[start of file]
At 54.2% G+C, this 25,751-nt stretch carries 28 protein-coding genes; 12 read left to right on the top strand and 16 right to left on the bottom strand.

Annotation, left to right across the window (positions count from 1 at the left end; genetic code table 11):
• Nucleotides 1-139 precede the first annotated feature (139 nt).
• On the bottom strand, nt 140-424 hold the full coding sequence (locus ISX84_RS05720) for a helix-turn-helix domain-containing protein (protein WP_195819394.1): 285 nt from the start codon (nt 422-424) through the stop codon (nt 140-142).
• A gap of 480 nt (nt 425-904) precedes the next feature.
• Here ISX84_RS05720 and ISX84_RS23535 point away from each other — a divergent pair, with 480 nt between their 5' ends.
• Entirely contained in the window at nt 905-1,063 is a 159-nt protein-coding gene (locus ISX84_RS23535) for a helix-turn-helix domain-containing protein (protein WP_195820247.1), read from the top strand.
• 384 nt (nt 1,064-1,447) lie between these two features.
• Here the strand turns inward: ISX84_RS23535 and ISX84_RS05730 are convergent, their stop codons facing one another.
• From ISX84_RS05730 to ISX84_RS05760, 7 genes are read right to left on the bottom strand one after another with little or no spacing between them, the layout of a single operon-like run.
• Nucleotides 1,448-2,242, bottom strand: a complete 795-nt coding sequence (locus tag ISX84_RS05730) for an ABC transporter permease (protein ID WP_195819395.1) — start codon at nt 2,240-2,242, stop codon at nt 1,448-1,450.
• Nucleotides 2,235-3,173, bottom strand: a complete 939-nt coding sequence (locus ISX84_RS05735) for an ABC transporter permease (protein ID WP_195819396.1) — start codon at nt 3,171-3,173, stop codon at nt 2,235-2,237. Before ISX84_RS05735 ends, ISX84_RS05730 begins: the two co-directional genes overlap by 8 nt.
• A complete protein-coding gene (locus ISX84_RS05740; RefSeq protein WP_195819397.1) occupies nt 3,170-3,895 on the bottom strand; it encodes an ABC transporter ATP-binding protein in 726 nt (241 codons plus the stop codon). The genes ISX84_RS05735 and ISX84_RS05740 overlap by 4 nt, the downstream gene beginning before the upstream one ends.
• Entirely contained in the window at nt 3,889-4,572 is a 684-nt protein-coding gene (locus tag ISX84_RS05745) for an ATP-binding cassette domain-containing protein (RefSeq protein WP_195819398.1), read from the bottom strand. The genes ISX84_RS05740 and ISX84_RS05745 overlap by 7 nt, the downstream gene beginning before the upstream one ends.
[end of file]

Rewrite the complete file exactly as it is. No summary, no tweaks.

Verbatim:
At 54.2% G+C, this 25,751-nt stretch carries 28 protein-coding genes; 12 read left to right on the top strand and 16 right to left on the bottom strand.

Annotation, left to right across the window (positions count from 1 at the left end; genetic code table 11):
• Nucleotides 1-139 precede the first annotated feature (139 nt).
• On the bottom strand, nt 140-424 hold the full coding sequence (locus ISX84_RS05720) for a helix-turn-helix domain-containing protein (protein WP_195819394.1): 285 nt from the start codon (nt 422-424) through the stop codon (nt 140-142).
• A gap of 480 nt (nt 425-904) precedes the next feature.
• Here ISX84_RS05720 and ISX84_RS23535 point away from each other — a divergent pair, with 480 nt between their 5' ends.
• Entirely contained in the window at nt 905-1,063 is a 159-nt protein-coding gene (locus ISX84_RS23535) for a helix-turn-helix domain-containing protein (protein WP_195820247.1), read from the top strand.
• 384 nt (nt 1,064-1,447) lie between these two features.
• Here the strand turns inward: ISX84_RS23535 and ISX84_RS05730 are convergent, their stop codons facing one another.
• From ISX84_RS05730 to ISX84_RS05760, 7 genes are read right to left on the bottom strand one after another with little or no spacing between them, the layout of a single operon-like run.
• Nucleotides 1,448-2,242, bottom strand: a complete 795-nt coding sequence (locus tag ISX84_RS05730) for an ABC transporter permease (protein ID WP_195819395.1) — start codon at nt 2,240-2,242, stop codon at nt 1,448-1,450.
• Nucleotides 2,235-3,173, bottom strand: a complete 939-nt coding sequence (locus ISX84_RS05735) for an ABC transporter permease (protein ID WP_195819396.1) — start codon at nt 3,171-3,173, stop codon at nt 2,235-2,237. Before ISX84_RS05735 ends, ISX84_RS05730 begins: the two co-directional genes overlap by 8 nt.
• A complete protein-coding gene (locus ISX84_RS05740; RefSeq protein WP_195819397.1) occupies nt 3,170-3,895 on the bottom strand; it encodes an ABC transporter ATP-binding protein in 726 nt (241 codons plus the stop codon). The genes ISX84_RS05735 and ISX84_RS05740 overlap by 4 nt, the downstream gene beginning before the upstream one ends.
• Entirely contained in the window at nt 3,889-4,572 is a 684-nt protein-coding gene (locus tag ISX84_RS05745) for an ATP-binding cassette domain-containing protein (RefSeq protein WP_195819398.1), read from the bottom strand. The genes ISX84_RS05740 and ISX84_RS05745 overlap by 7 nt, the downstream gene beginning before the upstream one ends.